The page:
Transit Gateway

In “Architecting on AWS”, as of July 2019, there are some slides on Transit Gateway, which was introduced as an alternative to VPC peering, especially when there are large number of peerings.

The scenario is that all 3 VPCs need to connect to an on premise site via the VPN, but are isolated from each other. The on premise site is part of network 10, hence the route to 10/8 in the VPC routing tables, of which only one is drawn. The Transit Gateway has a route to the VPN and all 3 VPCs, but it is not obvious why the VPCs are isolated from each other.

The link between the VPCs and the TGW and between the VPN and the TGW are called attachments. Attachments are associated with a route table. From the console: “Associating an attachment to a route table allow traffic to be sent from the attachment to the target route table. One attachment can only be associated to one route table”. So in the diagram traffic from the bottom VPC is send to the green route table, and traffic from the VPN is sent to the red route table.

To demonstrate this kind of connectivity, I set up a lab. For simplicity, I didn’t use a VPN.

To start with, create 3 VPCs in the same region, with non overlapping CIDR ranges. I used, and For simplicity, I created one public subnet in each, using a /24 mask, with an Internet Gateway in each VPC, and modified the route table for each VPC to add a default route to the IGW. Launch an Amazon EC2 instance in each VPC, using a security group which allows SSH and ICMP from anywhere, to keep it simple. I used public subnets simply to make it easy to login to the instances.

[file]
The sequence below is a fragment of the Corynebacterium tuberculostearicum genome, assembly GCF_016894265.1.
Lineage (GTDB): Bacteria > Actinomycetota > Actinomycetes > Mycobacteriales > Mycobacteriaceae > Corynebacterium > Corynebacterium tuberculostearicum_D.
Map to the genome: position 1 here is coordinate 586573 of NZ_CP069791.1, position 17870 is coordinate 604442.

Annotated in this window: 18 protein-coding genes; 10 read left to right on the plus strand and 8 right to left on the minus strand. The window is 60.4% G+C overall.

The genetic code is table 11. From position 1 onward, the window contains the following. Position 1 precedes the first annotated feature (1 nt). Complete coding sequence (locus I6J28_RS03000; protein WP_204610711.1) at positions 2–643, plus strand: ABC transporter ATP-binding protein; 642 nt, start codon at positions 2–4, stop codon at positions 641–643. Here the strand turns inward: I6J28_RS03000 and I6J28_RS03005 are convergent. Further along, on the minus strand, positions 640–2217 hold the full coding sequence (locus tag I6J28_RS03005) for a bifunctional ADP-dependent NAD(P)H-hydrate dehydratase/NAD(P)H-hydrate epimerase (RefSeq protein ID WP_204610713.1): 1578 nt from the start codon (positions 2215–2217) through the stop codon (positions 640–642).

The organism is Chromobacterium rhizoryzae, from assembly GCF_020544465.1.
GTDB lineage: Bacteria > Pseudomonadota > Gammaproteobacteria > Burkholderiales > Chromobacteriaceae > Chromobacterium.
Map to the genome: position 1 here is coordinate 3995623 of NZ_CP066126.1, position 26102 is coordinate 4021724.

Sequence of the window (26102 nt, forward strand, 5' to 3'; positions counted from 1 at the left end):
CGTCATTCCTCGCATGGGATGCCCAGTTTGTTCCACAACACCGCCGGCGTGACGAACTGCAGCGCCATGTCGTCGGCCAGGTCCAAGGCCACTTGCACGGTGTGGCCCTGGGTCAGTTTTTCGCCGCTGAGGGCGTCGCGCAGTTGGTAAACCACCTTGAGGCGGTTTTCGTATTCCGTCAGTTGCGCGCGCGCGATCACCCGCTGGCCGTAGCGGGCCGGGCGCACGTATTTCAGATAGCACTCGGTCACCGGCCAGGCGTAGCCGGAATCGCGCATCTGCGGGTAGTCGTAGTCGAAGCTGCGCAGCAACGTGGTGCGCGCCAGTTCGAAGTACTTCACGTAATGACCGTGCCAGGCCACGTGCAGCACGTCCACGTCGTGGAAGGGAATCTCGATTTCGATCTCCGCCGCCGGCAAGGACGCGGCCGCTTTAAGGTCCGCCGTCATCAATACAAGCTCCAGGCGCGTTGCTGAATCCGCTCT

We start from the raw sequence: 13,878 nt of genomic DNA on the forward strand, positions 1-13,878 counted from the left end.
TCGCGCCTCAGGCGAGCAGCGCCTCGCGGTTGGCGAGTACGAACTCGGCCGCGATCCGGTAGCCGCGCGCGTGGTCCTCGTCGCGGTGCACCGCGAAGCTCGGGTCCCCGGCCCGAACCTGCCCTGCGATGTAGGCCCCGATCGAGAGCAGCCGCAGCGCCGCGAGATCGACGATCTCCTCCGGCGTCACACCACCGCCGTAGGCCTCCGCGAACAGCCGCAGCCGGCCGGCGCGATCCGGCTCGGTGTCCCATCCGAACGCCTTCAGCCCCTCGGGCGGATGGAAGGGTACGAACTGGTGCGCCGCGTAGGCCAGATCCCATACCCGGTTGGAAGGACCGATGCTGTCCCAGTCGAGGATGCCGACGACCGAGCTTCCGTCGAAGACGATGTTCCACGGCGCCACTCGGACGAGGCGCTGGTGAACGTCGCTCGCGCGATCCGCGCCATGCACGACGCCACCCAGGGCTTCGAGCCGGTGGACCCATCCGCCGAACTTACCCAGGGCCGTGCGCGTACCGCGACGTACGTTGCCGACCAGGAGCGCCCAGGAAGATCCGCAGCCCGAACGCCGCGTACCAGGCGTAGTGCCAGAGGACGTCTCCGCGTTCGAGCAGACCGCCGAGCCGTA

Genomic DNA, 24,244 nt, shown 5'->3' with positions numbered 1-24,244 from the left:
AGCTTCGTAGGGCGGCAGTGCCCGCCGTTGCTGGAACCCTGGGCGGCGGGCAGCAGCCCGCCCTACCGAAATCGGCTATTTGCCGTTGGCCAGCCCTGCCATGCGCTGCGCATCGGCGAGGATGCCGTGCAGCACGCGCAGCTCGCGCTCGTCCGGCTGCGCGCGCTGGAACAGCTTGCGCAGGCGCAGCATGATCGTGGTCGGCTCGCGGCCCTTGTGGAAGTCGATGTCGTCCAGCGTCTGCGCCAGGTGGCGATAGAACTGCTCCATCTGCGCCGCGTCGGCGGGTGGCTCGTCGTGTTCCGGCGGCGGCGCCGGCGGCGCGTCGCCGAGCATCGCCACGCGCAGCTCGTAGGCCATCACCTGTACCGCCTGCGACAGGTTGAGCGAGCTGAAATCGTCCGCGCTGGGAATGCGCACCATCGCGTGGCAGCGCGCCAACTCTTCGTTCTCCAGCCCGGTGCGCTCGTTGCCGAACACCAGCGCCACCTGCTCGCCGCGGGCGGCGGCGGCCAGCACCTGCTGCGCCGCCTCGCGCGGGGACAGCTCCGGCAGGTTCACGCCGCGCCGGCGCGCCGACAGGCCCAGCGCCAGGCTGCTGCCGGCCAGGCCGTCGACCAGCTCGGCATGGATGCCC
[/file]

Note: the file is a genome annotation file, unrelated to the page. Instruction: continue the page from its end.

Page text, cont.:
To start with, lets establish full mesh connectivity.

Create a Transit Gateway called TGW, leaving all the defaults. It is in the pending state for about 2 minutes. Notice that it creates a route table, with no associations, propogations or routes.

Create an attachment called ATT1 between the TGW and VPC1, leaving all the defaults. It is pending for about 1 minute. Repeat for ATT2 between the TGW and VPC2, and ATT3 between the TGW and VPC3.

Look at the route table again. There is a route to the VPC1 CIDR range via ATT1, and similarly routes to VPC2 and VPC3 via their respective attachements. The routes have automatically propogated from the VPCs

Click the associations tab. The route table is associated with each attachment, in other words traffic from each attachment is using this route table.

Click the propogations tab. This is why the VPC CIDR ranges were propogated to the route table.

We are note quite set up for full mesh connectivity yet. Logon to the instance in VPC1 and try to ping the private IP address of the other instances. The pings fail. This is because the VPC route tables have no route other than the local route and the default route to the IGW.

For each VPC routing table, add a route with target TGW.

Repeat the ping test. They should all work. We have achieved full connectivity between all 3 VPCs.

Now to set up partial connectivity, similar to the graphic above, but without the VPN to keep it simple. I want VPC1 to be able to communicate with the other VPCs, but VPC2 and VPC3 not to communicate with each other.

Select the TGW route table and delete all 3 associations. This takes a few seconds.

Create a TGW route table called RT1. It is pending or about 1 minute. Associate it with ATT1.

Create a TGW route table called RT2-3. Associate it with ATT2 and ATT3

For RT1, add a route to the CIDR range of VPC2 and choose attachment ATT2 (this is similar to a target). Add another route to VPC3 via ATT3.

For RT2-3, add a route to the CIDR range of VPC1 via ATT1.

Repeat the ping test. The instance in VPC2 can ping the instance in VPC1 but cannot ping the instance in VPC3.

To clean up, delete everything as TGW costs about $0.05 per attachment per hour. Delete the route table associations, then the route tables, then the attachments, then the TGW.